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5. The Coaching Habit by Michael Bungay Stanier

Michael Bungay Stanier is a well-known speaker and author in the coaching field, also, named the number one thought leader in coaching. According to Michael, executives in today’s world need to change their leadership styles, and for that, the author has brought in a new style of leading – coaching. The leaders who adapt to the author’s new methodologies become capable of effectively leading the team.

The book gives seven core coaching questions and the way to ask them. The catch here is to pay attention to the answers and other signs through the coachees’ body language.

Since coaching is not a one-time activity, it requires to keep engaging with the employees regularly, and informally. To get the maximum result from this approach you’ve to make coaching a daily habit.

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6. The 4 Disciplines of Execution: Achieving Your Wildly Important Goals by Sean Covey & Chris McChesney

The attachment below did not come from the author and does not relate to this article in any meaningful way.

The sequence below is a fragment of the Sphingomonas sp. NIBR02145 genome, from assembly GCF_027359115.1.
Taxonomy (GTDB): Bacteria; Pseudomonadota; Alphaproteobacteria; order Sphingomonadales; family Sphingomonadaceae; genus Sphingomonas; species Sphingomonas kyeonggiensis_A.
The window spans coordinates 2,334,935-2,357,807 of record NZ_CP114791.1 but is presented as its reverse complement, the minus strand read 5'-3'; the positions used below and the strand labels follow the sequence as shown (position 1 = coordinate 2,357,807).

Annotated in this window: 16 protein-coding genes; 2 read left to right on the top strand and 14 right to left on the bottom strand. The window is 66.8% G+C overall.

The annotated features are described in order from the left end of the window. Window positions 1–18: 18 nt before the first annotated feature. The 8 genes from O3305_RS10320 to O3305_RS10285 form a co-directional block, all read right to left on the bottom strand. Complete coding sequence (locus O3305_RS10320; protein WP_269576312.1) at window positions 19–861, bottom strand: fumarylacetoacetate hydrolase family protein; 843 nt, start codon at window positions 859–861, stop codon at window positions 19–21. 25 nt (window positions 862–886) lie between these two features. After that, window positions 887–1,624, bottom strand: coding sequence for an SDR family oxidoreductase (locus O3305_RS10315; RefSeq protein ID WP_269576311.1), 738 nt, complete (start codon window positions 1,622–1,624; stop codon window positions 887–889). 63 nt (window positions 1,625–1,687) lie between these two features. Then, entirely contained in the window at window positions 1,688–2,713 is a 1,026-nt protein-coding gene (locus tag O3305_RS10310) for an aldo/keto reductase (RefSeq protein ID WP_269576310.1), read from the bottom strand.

“The 4 disciplines of Execution” was written by 3 inspirational authors – Chris McChesney, Sean Covey, and Jim Huling. The book emphasizes the significance of the execution of the goals set. Setting up goals is useless unless you take any action to achieve them. So, this book guides executives on how they can successfully set and execute their goals.

The first discipline is to select one major goal among your other goals. While selecting, carefully choose the most important goal which can create a greater impact. Be as specific as you can when selecting the objective. This will give you clarity and help you focus.